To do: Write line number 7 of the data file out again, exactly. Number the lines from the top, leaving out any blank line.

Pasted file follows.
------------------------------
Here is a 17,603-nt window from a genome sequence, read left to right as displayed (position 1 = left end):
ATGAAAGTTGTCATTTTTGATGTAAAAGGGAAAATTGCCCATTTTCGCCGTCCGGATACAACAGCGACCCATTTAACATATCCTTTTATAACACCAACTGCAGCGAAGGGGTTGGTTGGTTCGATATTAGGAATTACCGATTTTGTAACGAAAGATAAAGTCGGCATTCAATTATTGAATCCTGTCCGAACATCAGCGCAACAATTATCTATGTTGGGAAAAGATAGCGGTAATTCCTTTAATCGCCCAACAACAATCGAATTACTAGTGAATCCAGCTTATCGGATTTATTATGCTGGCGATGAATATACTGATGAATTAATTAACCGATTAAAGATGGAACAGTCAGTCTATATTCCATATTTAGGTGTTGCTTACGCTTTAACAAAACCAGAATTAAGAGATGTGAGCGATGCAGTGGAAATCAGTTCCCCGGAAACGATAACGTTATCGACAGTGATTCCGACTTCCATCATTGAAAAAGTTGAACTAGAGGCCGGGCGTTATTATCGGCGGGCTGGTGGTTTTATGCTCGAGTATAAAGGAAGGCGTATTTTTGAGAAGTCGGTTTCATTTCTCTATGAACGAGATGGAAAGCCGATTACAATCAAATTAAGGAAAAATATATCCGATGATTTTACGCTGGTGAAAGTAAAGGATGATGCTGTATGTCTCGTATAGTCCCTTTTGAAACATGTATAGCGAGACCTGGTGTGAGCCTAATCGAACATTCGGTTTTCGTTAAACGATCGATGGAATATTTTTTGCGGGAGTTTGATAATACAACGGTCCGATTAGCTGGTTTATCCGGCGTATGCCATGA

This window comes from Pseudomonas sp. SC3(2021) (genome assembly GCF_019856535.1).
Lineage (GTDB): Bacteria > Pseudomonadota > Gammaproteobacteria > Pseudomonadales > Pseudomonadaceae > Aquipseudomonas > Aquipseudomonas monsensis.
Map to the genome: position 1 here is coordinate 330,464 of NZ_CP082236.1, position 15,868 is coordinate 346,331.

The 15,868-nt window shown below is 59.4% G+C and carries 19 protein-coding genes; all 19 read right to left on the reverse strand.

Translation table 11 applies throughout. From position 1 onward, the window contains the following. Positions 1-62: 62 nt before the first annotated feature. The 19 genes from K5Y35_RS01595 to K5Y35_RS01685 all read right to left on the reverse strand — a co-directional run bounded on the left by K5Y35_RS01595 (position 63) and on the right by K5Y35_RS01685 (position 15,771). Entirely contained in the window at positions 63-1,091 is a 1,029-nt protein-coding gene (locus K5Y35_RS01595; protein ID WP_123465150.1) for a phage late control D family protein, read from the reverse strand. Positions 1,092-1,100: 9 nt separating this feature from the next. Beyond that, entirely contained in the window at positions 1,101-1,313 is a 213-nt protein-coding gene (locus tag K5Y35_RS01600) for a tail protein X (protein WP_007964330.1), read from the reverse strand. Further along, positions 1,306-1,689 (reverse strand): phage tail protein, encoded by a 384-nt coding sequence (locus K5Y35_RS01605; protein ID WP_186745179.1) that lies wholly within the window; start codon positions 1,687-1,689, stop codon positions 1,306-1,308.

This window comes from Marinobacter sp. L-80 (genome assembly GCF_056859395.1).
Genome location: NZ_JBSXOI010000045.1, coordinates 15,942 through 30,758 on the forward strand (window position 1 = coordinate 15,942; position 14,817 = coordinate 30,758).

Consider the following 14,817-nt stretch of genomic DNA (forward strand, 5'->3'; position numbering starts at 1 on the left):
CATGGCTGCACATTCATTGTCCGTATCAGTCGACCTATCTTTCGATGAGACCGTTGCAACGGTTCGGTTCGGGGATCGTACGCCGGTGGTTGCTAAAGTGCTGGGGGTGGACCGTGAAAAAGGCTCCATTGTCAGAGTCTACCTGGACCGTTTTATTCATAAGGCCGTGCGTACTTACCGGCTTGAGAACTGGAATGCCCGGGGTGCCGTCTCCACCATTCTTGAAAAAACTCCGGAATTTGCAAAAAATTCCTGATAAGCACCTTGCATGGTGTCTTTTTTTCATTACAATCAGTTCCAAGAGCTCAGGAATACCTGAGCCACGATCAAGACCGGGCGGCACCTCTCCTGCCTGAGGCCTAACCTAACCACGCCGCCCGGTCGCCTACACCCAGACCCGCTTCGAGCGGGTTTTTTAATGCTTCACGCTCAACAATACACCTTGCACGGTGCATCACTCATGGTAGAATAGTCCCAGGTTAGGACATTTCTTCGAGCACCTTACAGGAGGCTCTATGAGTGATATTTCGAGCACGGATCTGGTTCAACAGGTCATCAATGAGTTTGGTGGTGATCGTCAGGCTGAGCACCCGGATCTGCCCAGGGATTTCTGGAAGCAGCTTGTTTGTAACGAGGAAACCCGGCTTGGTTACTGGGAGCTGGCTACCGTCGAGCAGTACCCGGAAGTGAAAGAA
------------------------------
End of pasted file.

Translation table 11 applies throughout. From position 1 onward, the window contains the following. Positions 1-62: 62 nt before the first annotated feature. The 19 genes from K5Y35_RS01595 to K5Y35_RS01685 all read right to left on the reverse strand — a co-directional run bounded on the left by K5Y35_RS01595 (position 63) and on the right by K5Y35_RS01685 (position 15,771). Entirely contained in the window at positions 63-1,091 is a 1,029-nt protein-coding gene (locus K5Y35_RS01595; protein ID WP_123465150.1) for a phage late control D family protein, read from the reverse strand. Positions 1,092-1,100: 9 nt separating this feature from the next. Beyond that, entirely contained in the window at positions 1,101-1,313 is a 213-nt protein-coding gene (locus tag K5Y35_RS01600) for a tail protein X (protein WP_007964330.1), read from the reverse strand. Further along, positions 1,306-1,689 (reverse strand): phage tail protein, encoded by a 384-nt coding sequence (locus K5Y35_RS01605; protein ID WP_186745179.1) that lies wholly within the window; start codon positions 1,687-1,689, stop codon positions 1,306-1,308.